Congratulations to the following students, student organizations, and advisors for inspiring community, scholarship, possibilities, accountability and tenacity within Michigan Tech as well as our community.

Here are your 2013 Student Leadership Award recipients:

Melanie Hoffman, President’s Award for Leadership
Michael Adler, Provost Award for Scholarship
Claire Meneguzzo, Vice President’s Award for Service
Kevin Cassell, Exceptional Leadership in Student Governance
Yu Summer Gu, Exceptional Enthusiasm as a Student Leader
Jason Cattelino, Student Employee of the Year
Hannah Altscheffel, Rising Star of the Year
Caleb Vogt, Undergraduate Research Expo, Exceptional Program of the Year
Society of Women Engineers, Most Improved Student Organization
Leo Ureel II, Breaking Digital Barriers, Exceptional Community Service Project
Memorial Union Board, Student Organization of the Year
Emanuel Marcos R. Castro Oliveira, Student Organization Advisor of the Year

Published in Tech Today

Facilitators Sought for Fall Graduate School Orientation

Facilitators are an important part of the Graduate School’s orientation.  They lead discussion at a table with seven new graduate students, and help to answer their questions.  Faculty, staff, and graduate students are invited to participate this fall and help mentor the next group of scholars at Michigan Tech.

New facilitators will attend a training session on either August 22, 10 a.m.-noon, or August 26, 1-3 p.m.  The training will ensure everyone is comfortable and confident with the material being presented.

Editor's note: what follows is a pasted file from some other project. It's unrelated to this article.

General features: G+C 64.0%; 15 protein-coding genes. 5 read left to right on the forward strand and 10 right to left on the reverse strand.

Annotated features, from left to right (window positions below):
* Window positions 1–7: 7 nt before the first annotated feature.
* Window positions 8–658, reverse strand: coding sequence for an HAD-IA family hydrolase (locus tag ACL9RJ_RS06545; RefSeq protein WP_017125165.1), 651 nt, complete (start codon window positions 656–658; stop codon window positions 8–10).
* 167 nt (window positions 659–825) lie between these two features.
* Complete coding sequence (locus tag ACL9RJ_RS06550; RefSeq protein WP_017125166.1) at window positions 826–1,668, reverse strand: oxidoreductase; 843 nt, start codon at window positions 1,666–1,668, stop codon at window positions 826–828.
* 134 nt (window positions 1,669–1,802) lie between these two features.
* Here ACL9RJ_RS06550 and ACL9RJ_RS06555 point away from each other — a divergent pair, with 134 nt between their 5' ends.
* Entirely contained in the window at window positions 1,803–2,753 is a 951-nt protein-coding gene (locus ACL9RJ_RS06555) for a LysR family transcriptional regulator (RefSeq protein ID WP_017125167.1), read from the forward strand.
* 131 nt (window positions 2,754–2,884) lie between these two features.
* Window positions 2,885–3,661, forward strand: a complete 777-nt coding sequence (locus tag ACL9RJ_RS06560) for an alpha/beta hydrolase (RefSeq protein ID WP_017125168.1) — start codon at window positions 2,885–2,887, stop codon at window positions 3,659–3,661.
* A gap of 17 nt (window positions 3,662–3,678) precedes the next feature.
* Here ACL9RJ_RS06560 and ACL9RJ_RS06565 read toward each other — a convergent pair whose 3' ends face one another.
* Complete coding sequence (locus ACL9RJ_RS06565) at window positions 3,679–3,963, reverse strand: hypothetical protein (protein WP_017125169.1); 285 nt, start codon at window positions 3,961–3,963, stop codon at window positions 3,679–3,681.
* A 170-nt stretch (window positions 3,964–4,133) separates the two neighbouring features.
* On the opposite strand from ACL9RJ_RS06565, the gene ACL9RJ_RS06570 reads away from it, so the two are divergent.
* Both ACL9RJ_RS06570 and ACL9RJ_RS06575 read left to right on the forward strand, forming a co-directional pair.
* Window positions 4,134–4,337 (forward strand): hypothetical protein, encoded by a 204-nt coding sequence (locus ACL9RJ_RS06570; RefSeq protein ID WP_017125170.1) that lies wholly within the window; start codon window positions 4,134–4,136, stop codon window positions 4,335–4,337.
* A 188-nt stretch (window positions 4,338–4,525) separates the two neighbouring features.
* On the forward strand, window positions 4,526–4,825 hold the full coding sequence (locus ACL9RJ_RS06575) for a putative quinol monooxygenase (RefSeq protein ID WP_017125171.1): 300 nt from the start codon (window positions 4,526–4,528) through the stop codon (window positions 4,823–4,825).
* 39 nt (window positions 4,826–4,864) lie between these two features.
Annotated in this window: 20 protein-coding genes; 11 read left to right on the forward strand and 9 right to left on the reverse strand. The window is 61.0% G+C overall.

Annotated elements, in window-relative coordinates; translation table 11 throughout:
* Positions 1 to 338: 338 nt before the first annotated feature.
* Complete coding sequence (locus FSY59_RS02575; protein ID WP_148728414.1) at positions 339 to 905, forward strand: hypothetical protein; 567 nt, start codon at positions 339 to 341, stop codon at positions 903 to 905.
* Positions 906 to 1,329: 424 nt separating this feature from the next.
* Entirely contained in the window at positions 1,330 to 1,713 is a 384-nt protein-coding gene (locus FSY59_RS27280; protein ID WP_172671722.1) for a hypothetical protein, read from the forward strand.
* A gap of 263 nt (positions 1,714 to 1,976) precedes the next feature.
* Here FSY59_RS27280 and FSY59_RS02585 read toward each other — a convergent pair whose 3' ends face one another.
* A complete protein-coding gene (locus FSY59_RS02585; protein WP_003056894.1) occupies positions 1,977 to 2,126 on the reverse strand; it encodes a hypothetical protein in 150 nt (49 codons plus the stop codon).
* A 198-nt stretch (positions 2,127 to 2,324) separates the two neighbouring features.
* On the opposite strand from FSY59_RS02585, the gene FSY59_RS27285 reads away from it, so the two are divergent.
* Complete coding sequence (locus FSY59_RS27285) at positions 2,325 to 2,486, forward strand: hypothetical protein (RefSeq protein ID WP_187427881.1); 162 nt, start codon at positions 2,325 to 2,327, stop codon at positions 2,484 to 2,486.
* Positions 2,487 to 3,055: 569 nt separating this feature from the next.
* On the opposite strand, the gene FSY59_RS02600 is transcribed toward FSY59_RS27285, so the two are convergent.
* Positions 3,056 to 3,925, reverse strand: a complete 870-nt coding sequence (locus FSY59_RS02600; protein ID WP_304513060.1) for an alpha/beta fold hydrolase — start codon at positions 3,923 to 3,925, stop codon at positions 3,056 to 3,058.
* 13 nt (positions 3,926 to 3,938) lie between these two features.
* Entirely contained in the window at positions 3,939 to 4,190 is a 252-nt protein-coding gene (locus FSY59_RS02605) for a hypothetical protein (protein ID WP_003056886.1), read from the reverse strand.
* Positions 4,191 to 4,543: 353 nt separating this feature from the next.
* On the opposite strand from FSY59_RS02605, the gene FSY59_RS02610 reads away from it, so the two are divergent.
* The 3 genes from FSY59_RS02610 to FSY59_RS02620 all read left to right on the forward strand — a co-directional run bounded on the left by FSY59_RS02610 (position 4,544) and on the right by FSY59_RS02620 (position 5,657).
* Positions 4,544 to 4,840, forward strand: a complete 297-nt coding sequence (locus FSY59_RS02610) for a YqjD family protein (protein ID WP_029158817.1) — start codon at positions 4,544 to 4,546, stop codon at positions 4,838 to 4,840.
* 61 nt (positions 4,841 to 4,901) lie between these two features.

All facilitators will participate in orientation, 1-4:30 p.m. on August 28.  Please note that this is a time change from previous years, designed to accommodate students’ requests for an afternoon start.

To participate, please register online so we can include you in reminders and important notices as we get closer to the day: .

Do you have questions?  Contact Deb Charlesworth ( or Kristi Isaacson( for more information.

Published in Tech Today

New Leahy-Smith America Invents Act (AIA) Patent Law Affecting Research Commercialization

The Leahy-Smith America Invents Act ( AIA), also known as the Patent Reform Act of 2011, went into effect on March 16, bringing with it significant changes to the US Patent system.  The most important change from the AIA law moves the United States to a first-to-file system from the previous first-to-invent system.  Whereas the old system provided inventors with a mechanism to prove they were the first to invent and secure patent protection, the new system is essentially a race to the patent office.  If two independent researchers came up with the same invention at the same time, the first one to file a patent application will be awarded the patent.  In the past you could rely on dated lab notebooks and notes to prove you were the first one to invent.

The old system also provided a one-year grace period to file a US patent from the time the invention was publicly disclosed. Until the new patent laws are clarified through future court case rulings, researchers should consider any public disclosure a patent-barring event.

The increasingly stringent requirements for patents to include a complete and enabling written description, compounded with the effective loss of the one year grace period, makes it more important than ever to prepare and submit invention disclosure documents to the Office of Innovation and Industry Engagement well in advance of any planned public disclosures.  Early submission of invention disclosure documents will assist in the timely development of strategies related to technology validation and related patent-filing activities before conference presentations, manuscript publications, thesis/dissertation defenses, or other events.